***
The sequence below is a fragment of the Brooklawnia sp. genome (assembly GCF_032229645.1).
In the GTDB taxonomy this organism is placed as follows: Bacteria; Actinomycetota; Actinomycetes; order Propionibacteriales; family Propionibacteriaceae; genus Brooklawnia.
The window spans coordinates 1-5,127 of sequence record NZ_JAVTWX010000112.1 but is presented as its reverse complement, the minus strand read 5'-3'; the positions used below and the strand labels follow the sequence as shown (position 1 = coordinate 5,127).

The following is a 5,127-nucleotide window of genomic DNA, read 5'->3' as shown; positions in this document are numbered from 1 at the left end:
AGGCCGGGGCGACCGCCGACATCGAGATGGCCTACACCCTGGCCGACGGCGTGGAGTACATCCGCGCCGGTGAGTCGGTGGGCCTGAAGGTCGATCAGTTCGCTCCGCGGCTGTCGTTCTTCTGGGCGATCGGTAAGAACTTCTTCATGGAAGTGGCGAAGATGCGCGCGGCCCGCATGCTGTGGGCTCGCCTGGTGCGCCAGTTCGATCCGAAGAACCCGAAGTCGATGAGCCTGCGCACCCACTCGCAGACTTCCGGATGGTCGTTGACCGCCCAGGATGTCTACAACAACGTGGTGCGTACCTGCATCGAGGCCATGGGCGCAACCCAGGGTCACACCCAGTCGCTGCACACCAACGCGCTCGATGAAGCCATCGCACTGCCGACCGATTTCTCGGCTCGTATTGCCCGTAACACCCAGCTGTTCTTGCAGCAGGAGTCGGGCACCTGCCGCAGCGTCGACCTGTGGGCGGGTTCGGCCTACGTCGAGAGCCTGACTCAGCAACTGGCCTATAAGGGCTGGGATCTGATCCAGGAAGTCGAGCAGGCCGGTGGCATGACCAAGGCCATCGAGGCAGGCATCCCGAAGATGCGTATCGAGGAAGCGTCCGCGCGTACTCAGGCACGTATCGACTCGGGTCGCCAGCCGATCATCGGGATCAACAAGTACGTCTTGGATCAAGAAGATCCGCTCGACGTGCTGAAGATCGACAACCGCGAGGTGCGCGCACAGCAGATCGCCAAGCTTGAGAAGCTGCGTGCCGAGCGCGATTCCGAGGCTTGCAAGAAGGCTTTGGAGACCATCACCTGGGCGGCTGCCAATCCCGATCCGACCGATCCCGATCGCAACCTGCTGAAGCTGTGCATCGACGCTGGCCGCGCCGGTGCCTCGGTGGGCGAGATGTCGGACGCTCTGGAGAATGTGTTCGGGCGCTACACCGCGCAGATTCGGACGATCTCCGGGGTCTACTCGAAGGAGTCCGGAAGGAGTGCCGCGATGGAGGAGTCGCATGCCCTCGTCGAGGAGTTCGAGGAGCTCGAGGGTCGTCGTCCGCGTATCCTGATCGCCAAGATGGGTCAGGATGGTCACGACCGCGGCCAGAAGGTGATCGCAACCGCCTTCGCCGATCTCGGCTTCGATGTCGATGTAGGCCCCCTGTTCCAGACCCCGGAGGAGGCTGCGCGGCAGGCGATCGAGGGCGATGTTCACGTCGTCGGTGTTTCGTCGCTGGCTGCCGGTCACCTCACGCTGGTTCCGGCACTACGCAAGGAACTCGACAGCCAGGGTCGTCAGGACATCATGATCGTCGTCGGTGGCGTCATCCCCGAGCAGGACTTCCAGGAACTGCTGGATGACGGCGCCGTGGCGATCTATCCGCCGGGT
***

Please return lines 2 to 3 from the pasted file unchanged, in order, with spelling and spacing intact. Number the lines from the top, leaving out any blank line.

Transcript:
In the GTDB taxonomy this organism is placed as follows: Bacteria; Actinomycetota; Actinomycetes; order Propionibacteriales; family Propionibacteriaceae; genus Brooklawnia.
The window spans coordinates 1-5,127 of sequence record NZ_JAVTWX010000112.1 but is presented as its reverse complement, the minus strand read 5'-3'; the positions used below and the strand labels follow the sequence as shown (position 1 = coordinate 5,127).